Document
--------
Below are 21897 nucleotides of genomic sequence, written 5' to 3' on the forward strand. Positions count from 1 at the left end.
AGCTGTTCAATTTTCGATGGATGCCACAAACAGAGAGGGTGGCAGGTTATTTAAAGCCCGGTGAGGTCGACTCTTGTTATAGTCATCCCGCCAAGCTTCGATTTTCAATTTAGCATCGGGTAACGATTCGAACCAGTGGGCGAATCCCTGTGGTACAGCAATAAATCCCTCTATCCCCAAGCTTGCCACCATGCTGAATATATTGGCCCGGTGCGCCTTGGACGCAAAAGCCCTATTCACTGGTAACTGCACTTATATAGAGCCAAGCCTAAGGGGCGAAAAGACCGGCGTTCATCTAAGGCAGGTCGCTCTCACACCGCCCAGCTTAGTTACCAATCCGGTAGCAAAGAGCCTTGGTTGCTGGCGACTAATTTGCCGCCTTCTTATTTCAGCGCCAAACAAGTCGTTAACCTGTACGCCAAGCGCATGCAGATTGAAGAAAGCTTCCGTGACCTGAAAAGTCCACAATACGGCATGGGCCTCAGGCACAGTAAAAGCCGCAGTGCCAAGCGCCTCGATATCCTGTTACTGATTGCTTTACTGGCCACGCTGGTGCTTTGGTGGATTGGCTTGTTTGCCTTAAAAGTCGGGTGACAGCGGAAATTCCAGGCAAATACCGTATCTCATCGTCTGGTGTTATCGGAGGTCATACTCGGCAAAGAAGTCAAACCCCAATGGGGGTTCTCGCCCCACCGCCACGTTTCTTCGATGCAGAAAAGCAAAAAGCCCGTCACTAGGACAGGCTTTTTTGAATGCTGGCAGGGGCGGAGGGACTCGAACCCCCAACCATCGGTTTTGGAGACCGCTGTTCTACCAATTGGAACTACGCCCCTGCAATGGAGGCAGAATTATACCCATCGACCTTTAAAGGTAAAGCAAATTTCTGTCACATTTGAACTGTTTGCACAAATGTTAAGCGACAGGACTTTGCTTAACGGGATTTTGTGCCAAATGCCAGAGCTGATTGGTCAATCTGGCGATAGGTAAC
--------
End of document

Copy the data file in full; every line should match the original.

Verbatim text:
Below are 21897 nucleotides of genomic sequence, written 5' to 3' on the forward strand. Positions count from 1 at the left end.
AGCTGTTCAATTTTCGATGGATGCCACAAACAGAGAGGGTGGCAGGTTATTTAAAGCCCGGTGAGGTCGACTCTTGTTATAGTCATCCCGCCAAGCTTCGATTTTCAATTTAGCATCGGGTAACGATTCGAACCAGTGGGCGAATCCCTGTGGTACAGCAATAAATCCCTCTATCCCCAAGCTTGCCACCATGCTGAATATATTGGCCCGGTGCGCCTTGGACGCAAAAGCCCTATTCACTGGTAACTGCACTTATATAGAGCCAAGCCTAAGGGGCGAAAAGACCGGCGTTCATCTAAGGCAGGTCGCTCTCACACCGCCCAGCTTAGTTACCAATCCGGTAGCAAAGAGCCTTGGTTGCTGGCGACTAATTTGCCGCCTTCTTATTTCAGCGCCAAACAAGTCGTTAACCTGTACGCCAAGCGCATGCAGATTGAAGAAAGCTTCCGTGACCTGAAAAGTCCACAATACGGCATGGGCCTCAGGCACAGTAAAAGCCGCAGTGCCAAGCGCCTCGATATCCTGTTACTGATTGCTTTACTGGCCACGCTGGTGCTTTGGTGGATTGGCTTGTTTGCCTTAAAAGTCGGGTGACAGCGGAAATTCCAGGCAAATACCGTATCTCATCGTCTGGTGTTATCGGAGGTCATACTCGGCAAAGAAGTCAAACCCCAATGGGGGTTCTCGCCCCACCGCCACGTTTCTTCGATGCAGAAAAGCAAAAAGCCCGTCACTAGGACAGGCTTTTTTGAATGCTGGCAGGGGCGGAGGGACTCGAACCCCCAACCATCGGTTTTGGAGACCGCTGTTCTACCAATTGGAACTACGCCCCTGCAATGGAGGCAGAATTATACCCATCGACCTTTAAAGGTAAAGCAAATTTCTGTCACATTTGAACTGTTTGCACAAATGTTAAGCGACAGGACTTTGCTTAACGGGATTTTGTGCCAAATGCCAGAGCTGATTGGTCAATCTGGCGATAGGTAAC